Also today, the Federal Judges’ Association called an emergency meeting to respond to the intervention of Attorney General Barr into the sentencing of Roger Stone. The Federal Judges Association is a bipartisan group of more than 1000 federal judges, whose mission is “to protect the independence of the judiciary and to explain its significance to a free society.”

As a voluntary organization, the Federal Judges’ Association has no legal authority to remove Barr, but it has important moral authority. Harvard Professor Laurence Tribe tweeted: “This is rolling thunder. One stuffed goose named Barr is cooked. 2000 DOJ alumni he can ignore. 1000 federal judges? That’s an altogether different kettle of fish.” He elaborated: “Moral suasion shouldn’t be discounted — at least not yet. It won’t move Trump or Barr directly but could build pressure for more resignations down the line and thereby indirectly affect the electorate in November…. And in any event discrediting those who deserve to be discredited is good in itself.”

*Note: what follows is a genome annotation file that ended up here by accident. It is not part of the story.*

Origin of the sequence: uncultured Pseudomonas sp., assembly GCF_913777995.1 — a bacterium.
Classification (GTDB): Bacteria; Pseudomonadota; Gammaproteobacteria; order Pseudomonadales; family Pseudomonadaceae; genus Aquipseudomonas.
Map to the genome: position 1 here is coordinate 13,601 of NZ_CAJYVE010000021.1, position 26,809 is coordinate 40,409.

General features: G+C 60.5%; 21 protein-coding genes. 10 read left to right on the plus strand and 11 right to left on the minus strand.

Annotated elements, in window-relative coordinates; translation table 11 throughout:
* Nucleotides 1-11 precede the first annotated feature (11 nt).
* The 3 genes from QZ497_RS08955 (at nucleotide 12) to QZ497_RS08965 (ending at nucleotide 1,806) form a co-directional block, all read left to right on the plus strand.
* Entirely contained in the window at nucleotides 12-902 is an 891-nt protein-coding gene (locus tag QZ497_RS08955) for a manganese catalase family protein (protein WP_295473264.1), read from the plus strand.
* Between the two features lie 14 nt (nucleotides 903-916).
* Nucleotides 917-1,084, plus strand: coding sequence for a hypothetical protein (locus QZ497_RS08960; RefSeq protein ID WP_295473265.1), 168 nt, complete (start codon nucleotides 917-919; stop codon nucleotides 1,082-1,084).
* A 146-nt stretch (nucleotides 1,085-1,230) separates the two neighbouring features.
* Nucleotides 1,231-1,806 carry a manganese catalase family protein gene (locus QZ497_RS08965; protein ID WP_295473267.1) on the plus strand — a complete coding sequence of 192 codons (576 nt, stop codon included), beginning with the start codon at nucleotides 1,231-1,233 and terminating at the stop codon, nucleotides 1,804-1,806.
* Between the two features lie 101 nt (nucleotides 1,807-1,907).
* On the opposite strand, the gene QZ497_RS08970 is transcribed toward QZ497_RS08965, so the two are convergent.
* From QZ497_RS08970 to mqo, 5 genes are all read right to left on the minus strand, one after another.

Meanwhile, Roger Stone is scheduled to be sentenced on Thursday, and Judge Amy Berman Jackson, who is overseeing the case, has called a special hearing for tomorrow. What, exactly, the hearing is about is not yet clear, but Jackson does have the authority to order the relevant players to appear and testify to the reasons behind their actions.

It seems that the fight over the independence of the Department of Justice is rapidly becoming a showdown over whether or not we will manage to preserve American democracy.